I love garlic.
Think of all the ways you eat garlic. Garlic salt, powder, in sauces, marinades & salad dressings. If you’re anything like me you put it in almost every dish!
That said, the average American consumes more than 2 pounds per year….
However most of the garlic the average American eats is not American garlic…
Did you know garlic is another powerful super-food?
We love our superfoods at Oak Spring!
Garlic has been used around the world for centuries for cooking and for its effective medicinal properties.
Garlic is high in Vitamin C, Vitamin B6, and many other trace minerals that are vital for healthy immune function.
The compound found in garlic, allicin, is what gives it its flavor & antioxidant punch.
In addition, garlic has been shown to reduce high blood pressure, reduce LDL ‘bad’ cholesterol, improve the immune system, remove parasites from the GI tract, and work as a natural antibiotic in all areas of the body.
I use it all the time minced in salad dressings, soups & chili, chopped in tomato sauce, salsa & marinades, and I love roasting whole cloves in my veggie sheet pan meals and coating pork butts and roaster chickens with a thick garlic & herb paste.
Years ago, when I was shopping for garlic in the winter, I noticed that most garlic in the grocery store was coming from China.
Knowing about other countries’ agricultural practices and soil pollution, I became concerned.
Stay Away from Chinese garlic
Other countries produce about 75 percent of the world’s supply of garlic. In 2021, the US imported approximately 225 million pounds of garlic, both fresh and dried.
It is estimated that the FDA catches about 2 percent of imported hazardous produce before it makes its way into the USA.
Some countries have virtually no regulations on the use of toxic pesticides and fertilizers used in farming. If that isn’t scary enough, the food handling safety, sanitation and hygiene regulations in some countries are even worse.
In the United States, around 80% of Garlic comes from China and most of the rest is California grown. Garlic from China is of questionable safety: China uses many pesticides illegal to use in the US.
Imported garlic is often grown in sewage water and human sewage is specifically used as a plentiful and cheap fertilizer.
It is then sprayed with chemicals to prevent sprouting, bleached with chlorine to make it look white, and, by law, fumigated with methyl bromide, according to Henry Bell of the Australian Garlic Industry Association.
How can I tell the difference between US grown garlic and imported Chinese grown garlic?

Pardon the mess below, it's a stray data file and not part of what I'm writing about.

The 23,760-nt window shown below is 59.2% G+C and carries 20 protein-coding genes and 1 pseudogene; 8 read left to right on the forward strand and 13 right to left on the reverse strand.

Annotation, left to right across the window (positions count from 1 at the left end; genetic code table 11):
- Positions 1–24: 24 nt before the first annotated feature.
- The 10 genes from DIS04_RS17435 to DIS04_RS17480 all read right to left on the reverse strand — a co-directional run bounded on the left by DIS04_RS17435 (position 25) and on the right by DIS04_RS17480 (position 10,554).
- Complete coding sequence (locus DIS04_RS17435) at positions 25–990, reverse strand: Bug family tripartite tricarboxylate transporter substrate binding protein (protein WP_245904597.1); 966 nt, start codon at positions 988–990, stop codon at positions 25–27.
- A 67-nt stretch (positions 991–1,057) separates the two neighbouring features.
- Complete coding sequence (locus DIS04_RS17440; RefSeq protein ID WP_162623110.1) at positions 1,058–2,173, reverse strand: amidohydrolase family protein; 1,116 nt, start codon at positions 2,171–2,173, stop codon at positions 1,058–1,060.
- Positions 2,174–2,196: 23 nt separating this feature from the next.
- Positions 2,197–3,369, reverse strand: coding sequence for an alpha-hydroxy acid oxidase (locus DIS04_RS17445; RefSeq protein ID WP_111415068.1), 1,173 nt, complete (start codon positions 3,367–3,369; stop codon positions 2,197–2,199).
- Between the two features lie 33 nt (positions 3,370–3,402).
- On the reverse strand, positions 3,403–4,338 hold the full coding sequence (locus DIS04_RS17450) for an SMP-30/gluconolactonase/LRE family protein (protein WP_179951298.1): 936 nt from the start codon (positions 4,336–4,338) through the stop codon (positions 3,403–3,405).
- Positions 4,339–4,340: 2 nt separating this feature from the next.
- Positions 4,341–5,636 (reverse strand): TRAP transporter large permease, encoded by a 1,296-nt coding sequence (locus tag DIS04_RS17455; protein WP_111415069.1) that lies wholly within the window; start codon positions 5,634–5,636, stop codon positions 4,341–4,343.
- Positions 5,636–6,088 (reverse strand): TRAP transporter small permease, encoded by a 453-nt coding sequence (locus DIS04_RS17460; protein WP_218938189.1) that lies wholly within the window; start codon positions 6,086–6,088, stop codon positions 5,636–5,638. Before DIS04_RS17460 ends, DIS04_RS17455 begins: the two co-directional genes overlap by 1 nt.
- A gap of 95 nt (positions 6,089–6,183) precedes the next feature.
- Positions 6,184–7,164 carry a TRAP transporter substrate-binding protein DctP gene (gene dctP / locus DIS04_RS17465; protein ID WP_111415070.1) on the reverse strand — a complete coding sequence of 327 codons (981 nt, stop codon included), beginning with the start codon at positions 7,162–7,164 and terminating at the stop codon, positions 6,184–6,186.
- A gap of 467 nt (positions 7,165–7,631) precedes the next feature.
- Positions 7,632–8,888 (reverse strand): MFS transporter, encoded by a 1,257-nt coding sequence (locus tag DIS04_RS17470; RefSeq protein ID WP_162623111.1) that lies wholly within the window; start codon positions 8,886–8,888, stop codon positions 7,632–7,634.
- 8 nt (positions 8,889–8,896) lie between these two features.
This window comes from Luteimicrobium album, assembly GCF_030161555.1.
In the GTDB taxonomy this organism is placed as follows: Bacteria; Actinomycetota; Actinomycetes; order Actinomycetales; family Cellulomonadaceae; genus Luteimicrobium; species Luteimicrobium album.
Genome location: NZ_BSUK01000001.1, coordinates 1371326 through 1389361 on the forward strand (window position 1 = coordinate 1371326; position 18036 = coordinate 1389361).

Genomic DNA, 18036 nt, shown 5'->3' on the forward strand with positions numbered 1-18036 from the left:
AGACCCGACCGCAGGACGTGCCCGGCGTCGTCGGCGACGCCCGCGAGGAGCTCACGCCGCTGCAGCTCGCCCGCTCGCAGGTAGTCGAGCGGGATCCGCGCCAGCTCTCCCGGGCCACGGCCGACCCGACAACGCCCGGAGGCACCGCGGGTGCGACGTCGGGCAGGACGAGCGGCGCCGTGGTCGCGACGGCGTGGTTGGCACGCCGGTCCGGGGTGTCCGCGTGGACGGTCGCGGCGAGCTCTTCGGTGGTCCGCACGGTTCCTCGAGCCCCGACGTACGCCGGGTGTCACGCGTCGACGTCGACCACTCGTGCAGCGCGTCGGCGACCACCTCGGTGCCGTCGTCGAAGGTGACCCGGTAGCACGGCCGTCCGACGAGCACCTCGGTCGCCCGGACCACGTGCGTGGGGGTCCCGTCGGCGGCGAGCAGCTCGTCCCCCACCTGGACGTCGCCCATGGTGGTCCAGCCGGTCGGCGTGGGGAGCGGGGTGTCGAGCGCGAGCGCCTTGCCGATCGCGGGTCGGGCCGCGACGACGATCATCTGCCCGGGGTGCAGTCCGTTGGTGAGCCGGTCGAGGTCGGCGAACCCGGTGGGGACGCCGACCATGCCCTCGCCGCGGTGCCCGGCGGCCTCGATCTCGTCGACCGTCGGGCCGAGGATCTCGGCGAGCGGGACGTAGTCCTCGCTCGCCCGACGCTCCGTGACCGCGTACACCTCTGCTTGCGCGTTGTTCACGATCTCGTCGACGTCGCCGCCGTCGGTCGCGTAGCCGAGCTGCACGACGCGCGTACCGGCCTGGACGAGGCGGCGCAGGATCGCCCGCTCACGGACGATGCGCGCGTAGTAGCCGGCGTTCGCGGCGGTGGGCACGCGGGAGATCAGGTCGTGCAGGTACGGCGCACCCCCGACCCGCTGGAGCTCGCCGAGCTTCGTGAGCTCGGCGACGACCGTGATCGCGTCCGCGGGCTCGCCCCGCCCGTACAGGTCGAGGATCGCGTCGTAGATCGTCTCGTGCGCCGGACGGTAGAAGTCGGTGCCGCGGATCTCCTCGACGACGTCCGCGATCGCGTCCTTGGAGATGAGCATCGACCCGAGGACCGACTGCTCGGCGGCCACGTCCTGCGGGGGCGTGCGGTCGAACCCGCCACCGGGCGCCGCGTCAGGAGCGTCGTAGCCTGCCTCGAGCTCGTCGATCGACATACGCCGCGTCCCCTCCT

This is a picture of garlic grown in the US. It has roots:
Identify Imported Garlic:
Lack of roots. It is required by the FDA that all roots be removed from imported produce to prevent soil-borne pathogens from entering the US.
This is not a requirement for US garlic farmers so they often leave the roots attached.
If the bottom of a garlic bulb has a bare, concave surface where roots would naturally be, it is most likely imported. This is a picture of imported garlic…
Lack of soil stains. It is completely natural for garlic to have soil stains. Imported garlic is heavily bleached to remove soil stains and has an unnaturally white color.
Sprouting. Garlic bulbs naturally sprout and will sometimes grow little green shoots. Again, the heavy bleaching of imported garlic will kill the garlic and prevent this from occurring. If there are shoots coming from the top of the bulb, you are good to go.
Weight. Imported garlic contains more water so by the time it makes it to US supermarkets much of the water has evaporated making it much lighter and less firm than US garlic.
Taste. Imported garlic has a more metallic and bitter taste due to a lower concentration of allicin and higher concentration of chemicals and heavy metals.
Buy American Grown, Better Yet, Buy Local Garlic
Better yet buy Oak Spring Farm garlic.
Know Your Farmer, Know Your Food.
One of our big Fall crops to plant is garlic.
Our shipment of Certified Organic garlic just arrived from Fraser Farms in New York. We unboxed it to let it breath and will break apart all the heads into cloves over the next few weeks.
We usually plant our garlic the beginning of November and we have already started prepping the beds.
It will get mulched and weeded, covered in the spring to keep the Allim Leaf Miner from ruining it and then harvested around the fourth of July.
And don’t forget the delicious garlic scape bonus in early to mid June!.
All in all we feel REALLY good about growing garlic for you.
Much of the garlic we grow goes to our CSA.
When you’re a part of Community Supported Agriculture -CSA- you have access to farm fresh food and you can know your farmer.
It is becoming increasingly important to know where your food comes from.
We’re here to help and we can’t do it without you!
RECIPE for Roasted garlic-it’s so easy!
Rub a whole head of garlic with olive oil, wrap it in aluminum foil and roast it in the oven (a toaster oven works great) at 350F for about 30-40 minutes. Easily squeeze out the garlic ‘paste’ from the cloves.
Roasted garlic is great in sauces when you want a milder garlic flavor with delicious depth.
Roasted garlic is great in hummus or on it’s own pureed with olive oil and salt as a super chic bread spread 😉